The next painting, Charlotte, blanketed in red, stuck and further engulfed by waves of blue, the element of her demise, the lake that will take her, slight silhouettes of her drowning, splashes of red, shows the gradual disintegration of the young woman, the discolouration of her face and how she devotes her mindset to her endeavour to end her life. She gets crushed beneath the parental amazement for her sister, whilst she seems to be forced to deal with their tortured sides. In this painting, we see her fading away, her faces exposed, multiplying, a woman slipping away, falling into the blue of the painting. The mother is left with the question whether it is her fault. The father, unmentioned, silent, might know all of the answers.
The black-clothed mother is haunted by the lives of the living, their voices and faces left and right, Franziska and her husband, and she gradually gets a taste of what Charlotte must have felt. She evokes the repetitiveness of her assumed worthlessness. Maybe Charlotte had resembled her too much, reminded her of herself and her presumed weaknesses, so that she found courage, strength, detachment and comfort holding on to her daughter Franziska, thereby letting Charlotte fall into oblivion and herself by extension. What the mother misjudges is that Franziska is independent and therefore full of a life that wants to be lived, but the mother feels like an empty vessel to her that needs to be filled with purpose and substance by her which she does not see as her duty to fulfil. Franziska was never meant to give life to her mother. Charlotte’s absence brings back everything the mother suppressed. And she seems to stand alone. Now she is once again confronted with her own self or the tormented lack thereof, the crushed identity, truths that she cannot stomach, and a poisonous possessiveness of what she deems hers. Her face, grey-yellowish, the mother erupts in the midst of her surviving daughter and her husband, only to realise that she is needed by neither. She asks herself why she is still alive, unloved by her husband, unneeded by her daughter, one of them dead, now, she identifies with Charlotte, the one who has stepped into the realm of death, now she envies her descent into absence and feels what it takes to make that decision, what factors encouraged it. She feels that it is too late. In the trinity, she feels like a hole that sucks in everything that is deemed worthless and useless.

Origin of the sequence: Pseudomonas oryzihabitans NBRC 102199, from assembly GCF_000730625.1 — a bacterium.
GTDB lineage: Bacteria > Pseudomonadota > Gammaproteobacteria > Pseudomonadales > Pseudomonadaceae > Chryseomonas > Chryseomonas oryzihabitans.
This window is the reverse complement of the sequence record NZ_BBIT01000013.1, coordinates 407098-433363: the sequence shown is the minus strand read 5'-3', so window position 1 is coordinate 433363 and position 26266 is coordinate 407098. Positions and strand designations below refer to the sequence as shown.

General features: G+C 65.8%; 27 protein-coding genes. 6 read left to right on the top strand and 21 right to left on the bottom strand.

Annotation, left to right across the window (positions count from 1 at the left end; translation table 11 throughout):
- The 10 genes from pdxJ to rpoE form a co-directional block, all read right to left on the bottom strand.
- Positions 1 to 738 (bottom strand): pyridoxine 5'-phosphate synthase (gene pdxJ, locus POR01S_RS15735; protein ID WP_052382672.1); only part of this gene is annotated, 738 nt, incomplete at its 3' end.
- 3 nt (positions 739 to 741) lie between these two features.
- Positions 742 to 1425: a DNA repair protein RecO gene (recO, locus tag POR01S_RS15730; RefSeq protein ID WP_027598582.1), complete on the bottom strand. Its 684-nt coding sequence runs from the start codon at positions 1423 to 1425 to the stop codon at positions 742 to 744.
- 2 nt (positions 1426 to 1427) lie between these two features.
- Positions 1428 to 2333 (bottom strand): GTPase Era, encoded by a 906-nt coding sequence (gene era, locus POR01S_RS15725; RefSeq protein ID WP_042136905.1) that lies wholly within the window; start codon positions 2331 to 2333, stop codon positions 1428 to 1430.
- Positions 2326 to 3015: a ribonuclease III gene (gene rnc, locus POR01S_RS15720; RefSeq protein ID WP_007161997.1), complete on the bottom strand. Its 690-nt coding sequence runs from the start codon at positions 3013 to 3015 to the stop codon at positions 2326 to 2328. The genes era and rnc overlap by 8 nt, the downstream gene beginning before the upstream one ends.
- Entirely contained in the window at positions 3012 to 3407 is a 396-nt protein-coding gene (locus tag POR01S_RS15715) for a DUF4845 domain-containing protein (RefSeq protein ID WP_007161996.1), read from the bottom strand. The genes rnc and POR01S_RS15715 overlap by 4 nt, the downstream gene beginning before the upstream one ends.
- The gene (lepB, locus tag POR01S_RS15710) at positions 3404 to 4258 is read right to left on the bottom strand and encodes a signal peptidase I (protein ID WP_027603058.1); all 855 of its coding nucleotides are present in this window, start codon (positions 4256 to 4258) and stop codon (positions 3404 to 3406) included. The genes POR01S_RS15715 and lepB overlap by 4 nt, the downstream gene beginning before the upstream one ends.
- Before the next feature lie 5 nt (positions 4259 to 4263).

Franziska stands in front of an open window, in the flashbacks of an obsessed mother who jumps from one catastrophe to the next in her memory, she is dressed in a deep blue garment, one with the lighter blue colour of the sky framed by the window, her hands are green-yellow, her head full of death-dedicated thoughts. She stands tall faced with her upcoming demise. In the next painting, Franziska is no more, disappeared, jumped unseen, unattended, the room now brighter, engulfed in the colour of her death-craving hands, green-yellowish, the room of her suicide, tainted, blemished by a traumatising memory, Franziska is now absent, above the window sill rests a red colour, the harbinger of decadence. No longer is the young woman standing there, contemplating her downfall, she is elsewhere now, separated from the oppressive arms of her mother who never ceases to remember and evoke and manufacture what has happened.